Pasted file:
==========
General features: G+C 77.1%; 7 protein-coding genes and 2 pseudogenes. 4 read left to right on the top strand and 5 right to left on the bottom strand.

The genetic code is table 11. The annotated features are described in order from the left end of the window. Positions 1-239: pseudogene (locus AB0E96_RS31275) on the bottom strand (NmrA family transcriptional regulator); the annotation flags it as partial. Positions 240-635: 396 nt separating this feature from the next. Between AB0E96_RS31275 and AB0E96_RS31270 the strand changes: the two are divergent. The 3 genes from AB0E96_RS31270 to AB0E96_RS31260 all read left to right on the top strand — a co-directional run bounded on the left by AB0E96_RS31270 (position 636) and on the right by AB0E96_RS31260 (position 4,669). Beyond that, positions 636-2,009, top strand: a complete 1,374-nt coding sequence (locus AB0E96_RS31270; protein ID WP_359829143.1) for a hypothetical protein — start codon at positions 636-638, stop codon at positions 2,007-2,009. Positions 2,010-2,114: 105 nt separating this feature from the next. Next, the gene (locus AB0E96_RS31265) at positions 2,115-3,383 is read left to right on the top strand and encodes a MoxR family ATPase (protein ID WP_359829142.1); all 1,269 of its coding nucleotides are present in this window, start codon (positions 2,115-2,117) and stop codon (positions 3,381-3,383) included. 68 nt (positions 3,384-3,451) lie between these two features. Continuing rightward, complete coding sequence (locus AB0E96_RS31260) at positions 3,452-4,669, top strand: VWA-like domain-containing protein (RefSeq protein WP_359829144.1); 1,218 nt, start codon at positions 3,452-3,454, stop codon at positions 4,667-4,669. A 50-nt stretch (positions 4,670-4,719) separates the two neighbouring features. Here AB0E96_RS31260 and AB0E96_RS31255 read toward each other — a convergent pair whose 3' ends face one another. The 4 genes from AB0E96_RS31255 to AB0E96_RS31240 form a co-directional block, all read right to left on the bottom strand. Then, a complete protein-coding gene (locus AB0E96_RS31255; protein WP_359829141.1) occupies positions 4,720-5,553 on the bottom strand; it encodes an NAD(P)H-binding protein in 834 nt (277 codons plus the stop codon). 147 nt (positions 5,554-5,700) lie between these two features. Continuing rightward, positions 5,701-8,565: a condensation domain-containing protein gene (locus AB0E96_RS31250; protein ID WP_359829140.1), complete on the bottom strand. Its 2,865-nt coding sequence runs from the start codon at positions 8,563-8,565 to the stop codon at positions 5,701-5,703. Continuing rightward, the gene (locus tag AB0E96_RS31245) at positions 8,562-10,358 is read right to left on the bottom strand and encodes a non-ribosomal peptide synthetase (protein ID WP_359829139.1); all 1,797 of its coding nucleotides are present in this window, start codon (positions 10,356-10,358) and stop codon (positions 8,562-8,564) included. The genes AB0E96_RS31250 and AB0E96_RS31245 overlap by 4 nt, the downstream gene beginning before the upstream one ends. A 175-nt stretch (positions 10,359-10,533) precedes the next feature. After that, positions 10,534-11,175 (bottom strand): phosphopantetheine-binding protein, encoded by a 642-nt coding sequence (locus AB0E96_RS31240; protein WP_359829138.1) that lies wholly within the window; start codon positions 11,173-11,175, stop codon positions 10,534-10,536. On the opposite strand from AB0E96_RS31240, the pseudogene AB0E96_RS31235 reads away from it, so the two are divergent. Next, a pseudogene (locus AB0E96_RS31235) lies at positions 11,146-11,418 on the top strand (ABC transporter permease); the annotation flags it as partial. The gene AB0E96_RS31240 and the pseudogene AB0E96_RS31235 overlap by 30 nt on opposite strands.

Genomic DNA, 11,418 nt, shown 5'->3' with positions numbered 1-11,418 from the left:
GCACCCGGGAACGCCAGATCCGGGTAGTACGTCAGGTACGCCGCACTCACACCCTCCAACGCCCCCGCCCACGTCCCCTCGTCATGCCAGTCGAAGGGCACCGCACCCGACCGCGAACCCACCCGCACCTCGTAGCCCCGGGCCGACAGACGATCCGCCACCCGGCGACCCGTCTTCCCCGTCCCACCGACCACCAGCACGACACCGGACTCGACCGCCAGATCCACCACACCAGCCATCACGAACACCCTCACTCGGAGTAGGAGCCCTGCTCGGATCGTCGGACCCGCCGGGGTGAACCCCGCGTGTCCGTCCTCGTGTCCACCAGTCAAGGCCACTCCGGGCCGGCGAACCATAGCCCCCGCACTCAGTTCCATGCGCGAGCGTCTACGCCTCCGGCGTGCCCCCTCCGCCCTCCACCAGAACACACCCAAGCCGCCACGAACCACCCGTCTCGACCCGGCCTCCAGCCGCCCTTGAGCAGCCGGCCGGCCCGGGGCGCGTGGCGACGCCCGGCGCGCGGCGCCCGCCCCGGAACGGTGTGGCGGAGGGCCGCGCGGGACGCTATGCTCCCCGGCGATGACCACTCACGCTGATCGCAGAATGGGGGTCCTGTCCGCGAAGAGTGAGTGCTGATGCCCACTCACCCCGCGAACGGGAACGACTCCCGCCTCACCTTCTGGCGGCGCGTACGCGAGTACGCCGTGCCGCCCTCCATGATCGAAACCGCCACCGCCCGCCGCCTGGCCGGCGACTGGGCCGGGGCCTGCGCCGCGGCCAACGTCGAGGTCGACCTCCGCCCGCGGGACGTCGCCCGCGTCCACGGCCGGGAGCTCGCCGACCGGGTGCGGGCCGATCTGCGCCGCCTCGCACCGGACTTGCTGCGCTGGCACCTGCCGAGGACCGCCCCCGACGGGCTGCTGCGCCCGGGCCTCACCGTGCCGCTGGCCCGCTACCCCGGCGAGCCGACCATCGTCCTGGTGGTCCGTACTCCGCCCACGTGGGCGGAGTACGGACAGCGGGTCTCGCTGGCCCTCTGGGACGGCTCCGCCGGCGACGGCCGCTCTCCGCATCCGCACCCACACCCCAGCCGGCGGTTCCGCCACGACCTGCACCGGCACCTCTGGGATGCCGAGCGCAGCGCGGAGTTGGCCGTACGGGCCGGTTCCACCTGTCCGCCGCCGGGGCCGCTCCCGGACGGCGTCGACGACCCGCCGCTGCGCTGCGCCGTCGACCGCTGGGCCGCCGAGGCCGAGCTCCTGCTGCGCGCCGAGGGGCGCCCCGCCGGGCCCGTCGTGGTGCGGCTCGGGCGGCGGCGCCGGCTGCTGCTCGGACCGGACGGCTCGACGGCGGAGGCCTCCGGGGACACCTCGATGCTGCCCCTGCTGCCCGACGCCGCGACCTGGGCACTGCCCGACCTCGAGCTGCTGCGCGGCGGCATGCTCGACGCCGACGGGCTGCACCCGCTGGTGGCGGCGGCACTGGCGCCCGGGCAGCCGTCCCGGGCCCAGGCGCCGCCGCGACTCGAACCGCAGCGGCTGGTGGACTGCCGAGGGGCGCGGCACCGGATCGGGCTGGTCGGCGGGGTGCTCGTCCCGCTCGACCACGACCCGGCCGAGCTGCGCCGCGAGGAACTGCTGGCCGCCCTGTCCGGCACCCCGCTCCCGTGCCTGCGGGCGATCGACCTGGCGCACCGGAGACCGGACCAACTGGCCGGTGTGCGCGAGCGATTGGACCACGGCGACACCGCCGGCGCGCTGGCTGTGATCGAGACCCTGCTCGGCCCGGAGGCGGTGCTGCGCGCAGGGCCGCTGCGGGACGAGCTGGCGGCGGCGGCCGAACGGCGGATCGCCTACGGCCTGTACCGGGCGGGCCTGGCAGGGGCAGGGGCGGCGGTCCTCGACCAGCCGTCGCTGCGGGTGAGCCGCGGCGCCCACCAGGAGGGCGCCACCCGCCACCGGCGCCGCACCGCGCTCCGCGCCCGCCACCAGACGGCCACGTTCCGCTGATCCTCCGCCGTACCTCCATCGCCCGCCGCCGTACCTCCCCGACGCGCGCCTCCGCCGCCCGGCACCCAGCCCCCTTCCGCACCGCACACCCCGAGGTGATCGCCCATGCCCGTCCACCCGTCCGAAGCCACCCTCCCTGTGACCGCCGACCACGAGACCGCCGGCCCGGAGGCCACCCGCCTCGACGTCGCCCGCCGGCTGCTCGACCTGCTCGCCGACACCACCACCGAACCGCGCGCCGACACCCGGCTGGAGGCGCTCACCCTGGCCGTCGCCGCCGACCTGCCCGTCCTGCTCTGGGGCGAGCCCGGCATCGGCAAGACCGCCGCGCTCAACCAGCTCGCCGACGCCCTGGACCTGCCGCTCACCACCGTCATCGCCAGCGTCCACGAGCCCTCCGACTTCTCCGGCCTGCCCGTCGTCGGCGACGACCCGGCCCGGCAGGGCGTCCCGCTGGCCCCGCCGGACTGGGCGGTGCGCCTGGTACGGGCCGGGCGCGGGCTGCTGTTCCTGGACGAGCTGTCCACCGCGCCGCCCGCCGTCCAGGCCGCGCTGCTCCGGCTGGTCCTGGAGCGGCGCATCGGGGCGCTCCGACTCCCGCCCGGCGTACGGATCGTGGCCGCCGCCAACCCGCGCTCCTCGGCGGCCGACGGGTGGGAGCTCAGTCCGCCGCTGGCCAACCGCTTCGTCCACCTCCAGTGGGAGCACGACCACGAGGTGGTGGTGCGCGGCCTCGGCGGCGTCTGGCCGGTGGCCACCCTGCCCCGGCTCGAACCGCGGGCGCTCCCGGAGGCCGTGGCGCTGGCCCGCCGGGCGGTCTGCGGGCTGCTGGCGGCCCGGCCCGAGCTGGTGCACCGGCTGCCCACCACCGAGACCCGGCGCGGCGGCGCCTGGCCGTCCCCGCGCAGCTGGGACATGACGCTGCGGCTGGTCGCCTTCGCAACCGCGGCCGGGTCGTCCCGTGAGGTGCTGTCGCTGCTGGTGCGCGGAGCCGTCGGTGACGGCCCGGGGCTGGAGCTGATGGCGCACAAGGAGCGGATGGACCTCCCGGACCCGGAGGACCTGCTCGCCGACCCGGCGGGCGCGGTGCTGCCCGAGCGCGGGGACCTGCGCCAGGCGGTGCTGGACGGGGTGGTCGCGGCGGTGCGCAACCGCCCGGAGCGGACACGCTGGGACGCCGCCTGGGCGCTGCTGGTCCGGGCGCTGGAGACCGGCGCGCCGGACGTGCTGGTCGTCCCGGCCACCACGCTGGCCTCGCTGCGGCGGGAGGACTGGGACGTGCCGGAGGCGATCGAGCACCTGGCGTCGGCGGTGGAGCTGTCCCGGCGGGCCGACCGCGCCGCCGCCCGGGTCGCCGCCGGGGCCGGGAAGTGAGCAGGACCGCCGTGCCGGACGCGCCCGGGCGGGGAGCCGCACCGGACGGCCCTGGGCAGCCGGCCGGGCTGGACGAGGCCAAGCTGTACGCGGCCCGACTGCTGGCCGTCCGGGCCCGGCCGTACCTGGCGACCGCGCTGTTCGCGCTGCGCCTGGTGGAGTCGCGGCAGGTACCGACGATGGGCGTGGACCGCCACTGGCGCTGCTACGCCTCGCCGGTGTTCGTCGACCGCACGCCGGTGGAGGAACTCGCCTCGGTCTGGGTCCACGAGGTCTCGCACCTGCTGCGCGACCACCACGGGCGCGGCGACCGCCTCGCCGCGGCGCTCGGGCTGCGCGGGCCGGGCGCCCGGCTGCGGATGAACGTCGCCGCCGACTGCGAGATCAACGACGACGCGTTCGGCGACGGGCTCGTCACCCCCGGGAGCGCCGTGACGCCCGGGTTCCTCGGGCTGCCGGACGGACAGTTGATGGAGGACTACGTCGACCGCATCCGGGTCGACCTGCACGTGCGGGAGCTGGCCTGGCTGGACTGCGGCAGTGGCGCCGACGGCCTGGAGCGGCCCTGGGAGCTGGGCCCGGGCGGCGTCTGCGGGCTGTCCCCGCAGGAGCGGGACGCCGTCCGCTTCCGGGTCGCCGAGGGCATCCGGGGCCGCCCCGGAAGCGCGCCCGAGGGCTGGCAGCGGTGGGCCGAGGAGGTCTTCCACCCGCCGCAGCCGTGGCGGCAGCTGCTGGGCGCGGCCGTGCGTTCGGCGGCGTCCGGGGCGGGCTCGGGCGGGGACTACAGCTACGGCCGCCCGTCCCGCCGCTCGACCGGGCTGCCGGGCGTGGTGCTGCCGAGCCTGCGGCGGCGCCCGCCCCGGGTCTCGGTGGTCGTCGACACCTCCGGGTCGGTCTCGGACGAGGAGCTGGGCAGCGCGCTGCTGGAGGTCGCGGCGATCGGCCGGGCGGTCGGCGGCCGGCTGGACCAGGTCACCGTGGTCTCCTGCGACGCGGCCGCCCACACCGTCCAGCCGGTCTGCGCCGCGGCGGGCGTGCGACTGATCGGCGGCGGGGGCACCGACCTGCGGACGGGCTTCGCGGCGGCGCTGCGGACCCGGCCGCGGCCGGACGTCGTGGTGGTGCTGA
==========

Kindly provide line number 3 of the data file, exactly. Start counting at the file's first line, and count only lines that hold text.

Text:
Genomic DNA, 11,418 nt, shown 5'->3' with positions numbered 1-11,418 from the left: